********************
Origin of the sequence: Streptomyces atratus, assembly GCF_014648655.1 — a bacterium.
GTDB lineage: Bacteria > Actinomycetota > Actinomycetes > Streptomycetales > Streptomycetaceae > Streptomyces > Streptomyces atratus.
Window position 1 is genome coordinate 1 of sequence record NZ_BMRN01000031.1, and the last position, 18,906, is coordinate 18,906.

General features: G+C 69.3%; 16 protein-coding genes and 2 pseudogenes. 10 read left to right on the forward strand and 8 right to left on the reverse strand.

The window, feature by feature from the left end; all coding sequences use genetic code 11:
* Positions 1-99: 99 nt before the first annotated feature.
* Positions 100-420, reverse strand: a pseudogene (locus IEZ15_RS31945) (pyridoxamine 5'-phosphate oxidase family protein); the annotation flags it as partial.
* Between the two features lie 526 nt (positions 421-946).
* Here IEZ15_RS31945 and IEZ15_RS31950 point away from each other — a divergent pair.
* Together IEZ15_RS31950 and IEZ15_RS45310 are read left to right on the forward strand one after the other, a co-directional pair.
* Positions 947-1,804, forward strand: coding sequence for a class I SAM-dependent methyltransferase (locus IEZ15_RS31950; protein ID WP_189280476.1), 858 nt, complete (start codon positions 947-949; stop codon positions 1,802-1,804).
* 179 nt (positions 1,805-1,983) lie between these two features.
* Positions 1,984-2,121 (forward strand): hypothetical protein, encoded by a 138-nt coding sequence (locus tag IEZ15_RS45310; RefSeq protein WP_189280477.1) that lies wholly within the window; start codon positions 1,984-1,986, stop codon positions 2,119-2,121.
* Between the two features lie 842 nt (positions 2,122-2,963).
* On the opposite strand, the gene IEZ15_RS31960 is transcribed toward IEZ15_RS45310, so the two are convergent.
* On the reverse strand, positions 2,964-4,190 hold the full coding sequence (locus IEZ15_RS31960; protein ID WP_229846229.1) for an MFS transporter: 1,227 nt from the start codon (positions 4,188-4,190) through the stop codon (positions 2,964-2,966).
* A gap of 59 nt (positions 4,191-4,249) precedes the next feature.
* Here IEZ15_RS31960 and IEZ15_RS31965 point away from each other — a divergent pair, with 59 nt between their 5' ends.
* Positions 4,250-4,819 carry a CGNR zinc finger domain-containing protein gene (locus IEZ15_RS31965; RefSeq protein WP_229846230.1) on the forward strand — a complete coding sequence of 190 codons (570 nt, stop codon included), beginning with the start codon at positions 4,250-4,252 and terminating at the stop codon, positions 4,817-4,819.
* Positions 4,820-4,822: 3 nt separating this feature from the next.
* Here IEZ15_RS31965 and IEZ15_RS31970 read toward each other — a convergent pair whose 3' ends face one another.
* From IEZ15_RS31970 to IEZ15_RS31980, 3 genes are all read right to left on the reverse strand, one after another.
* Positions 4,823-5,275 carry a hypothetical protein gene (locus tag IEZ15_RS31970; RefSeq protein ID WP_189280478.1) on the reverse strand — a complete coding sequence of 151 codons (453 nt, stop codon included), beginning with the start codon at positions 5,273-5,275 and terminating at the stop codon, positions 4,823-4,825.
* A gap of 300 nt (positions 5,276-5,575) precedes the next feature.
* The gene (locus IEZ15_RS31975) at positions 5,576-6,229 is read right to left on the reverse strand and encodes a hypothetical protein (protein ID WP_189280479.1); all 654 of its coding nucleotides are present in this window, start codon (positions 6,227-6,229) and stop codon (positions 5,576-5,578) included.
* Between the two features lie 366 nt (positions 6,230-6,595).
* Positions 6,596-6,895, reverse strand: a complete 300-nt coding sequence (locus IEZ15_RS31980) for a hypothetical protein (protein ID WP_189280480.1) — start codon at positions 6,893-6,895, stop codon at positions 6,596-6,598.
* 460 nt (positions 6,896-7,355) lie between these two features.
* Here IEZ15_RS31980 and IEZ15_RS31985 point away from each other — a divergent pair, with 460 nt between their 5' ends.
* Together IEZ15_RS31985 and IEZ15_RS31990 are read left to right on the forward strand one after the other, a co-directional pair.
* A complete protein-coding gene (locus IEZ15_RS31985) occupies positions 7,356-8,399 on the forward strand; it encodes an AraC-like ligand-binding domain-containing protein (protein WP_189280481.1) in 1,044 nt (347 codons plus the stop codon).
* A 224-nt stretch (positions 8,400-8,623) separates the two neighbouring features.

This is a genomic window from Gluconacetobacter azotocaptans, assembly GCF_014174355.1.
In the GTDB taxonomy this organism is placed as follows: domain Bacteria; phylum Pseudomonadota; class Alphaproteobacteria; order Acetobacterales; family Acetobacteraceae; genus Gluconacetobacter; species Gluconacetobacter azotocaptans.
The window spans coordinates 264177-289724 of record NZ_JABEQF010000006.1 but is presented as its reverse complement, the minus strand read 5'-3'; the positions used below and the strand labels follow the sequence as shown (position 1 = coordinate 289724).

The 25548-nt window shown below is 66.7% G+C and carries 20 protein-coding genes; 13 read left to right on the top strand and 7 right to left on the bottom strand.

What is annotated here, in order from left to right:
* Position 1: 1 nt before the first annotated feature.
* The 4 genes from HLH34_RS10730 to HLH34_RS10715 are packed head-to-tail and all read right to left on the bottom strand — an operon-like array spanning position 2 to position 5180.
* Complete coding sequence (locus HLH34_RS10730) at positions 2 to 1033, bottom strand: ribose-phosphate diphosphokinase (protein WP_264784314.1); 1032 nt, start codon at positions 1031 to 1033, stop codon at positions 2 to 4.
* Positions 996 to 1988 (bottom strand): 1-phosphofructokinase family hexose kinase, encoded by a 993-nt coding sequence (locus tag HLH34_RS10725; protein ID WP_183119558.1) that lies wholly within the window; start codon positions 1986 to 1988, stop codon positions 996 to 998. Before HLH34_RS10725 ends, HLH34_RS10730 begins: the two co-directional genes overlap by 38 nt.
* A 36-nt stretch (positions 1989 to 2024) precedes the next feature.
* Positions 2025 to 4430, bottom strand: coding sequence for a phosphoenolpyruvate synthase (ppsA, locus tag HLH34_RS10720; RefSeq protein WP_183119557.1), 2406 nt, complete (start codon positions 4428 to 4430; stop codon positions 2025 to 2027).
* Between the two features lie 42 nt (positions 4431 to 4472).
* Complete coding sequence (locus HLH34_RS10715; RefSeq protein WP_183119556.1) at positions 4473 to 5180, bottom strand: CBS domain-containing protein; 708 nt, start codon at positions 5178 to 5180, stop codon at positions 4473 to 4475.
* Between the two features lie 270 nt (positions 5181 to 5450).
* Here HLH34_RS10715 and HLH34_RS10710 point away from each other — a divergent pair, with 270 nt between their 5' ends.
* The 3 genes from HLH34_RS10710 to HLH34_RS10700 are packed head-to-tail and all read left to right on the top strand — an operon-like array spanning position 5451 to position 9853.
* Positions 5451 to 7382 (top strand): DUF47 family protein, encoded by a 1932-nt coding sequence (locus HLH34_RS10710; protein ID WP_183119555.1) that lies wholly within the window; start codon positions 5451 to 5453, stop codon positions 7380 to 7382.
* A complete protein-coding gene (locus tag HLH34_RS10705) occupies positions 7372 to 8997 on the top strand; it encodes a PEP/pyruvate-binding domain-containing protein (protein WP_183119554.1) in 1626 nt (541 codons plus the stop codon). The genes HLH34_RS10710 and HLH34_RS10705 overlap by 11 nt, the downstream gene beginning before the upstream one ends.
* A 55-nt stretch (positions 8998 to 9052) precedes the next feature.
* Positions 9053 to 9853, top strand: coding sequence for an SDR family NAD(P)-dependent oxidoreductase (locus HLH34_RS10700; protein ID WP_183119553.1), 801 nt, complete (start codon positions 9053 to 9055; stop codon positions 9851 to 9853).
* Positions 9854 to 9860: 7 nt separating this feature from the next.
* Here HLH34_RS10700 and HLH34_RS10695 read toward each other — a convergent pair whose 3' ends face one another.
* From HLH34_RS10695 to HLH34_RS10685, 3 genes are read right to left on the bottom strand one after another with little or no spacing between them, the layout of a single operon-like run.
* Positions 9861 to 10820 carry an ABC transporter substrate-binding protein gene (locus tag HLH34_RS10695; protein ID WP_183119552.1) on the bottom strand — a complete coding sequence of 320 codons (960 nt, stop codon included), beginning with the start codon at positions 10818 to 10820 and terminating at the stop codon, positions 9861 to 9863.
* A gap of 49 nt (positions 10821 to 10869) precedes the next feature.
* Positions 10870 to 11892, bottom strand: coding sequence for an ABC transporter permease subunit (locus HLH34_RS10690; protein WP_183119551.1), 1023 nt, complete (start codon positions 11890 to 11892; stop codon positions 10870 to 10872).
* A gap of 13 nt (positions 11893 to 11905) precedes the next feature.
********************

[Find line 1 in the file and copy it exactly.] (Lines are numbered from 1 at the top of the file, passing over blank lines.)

Origin of the sequence: Streptomyces atratus, assembly GCF_014648655.1 — a bacterium.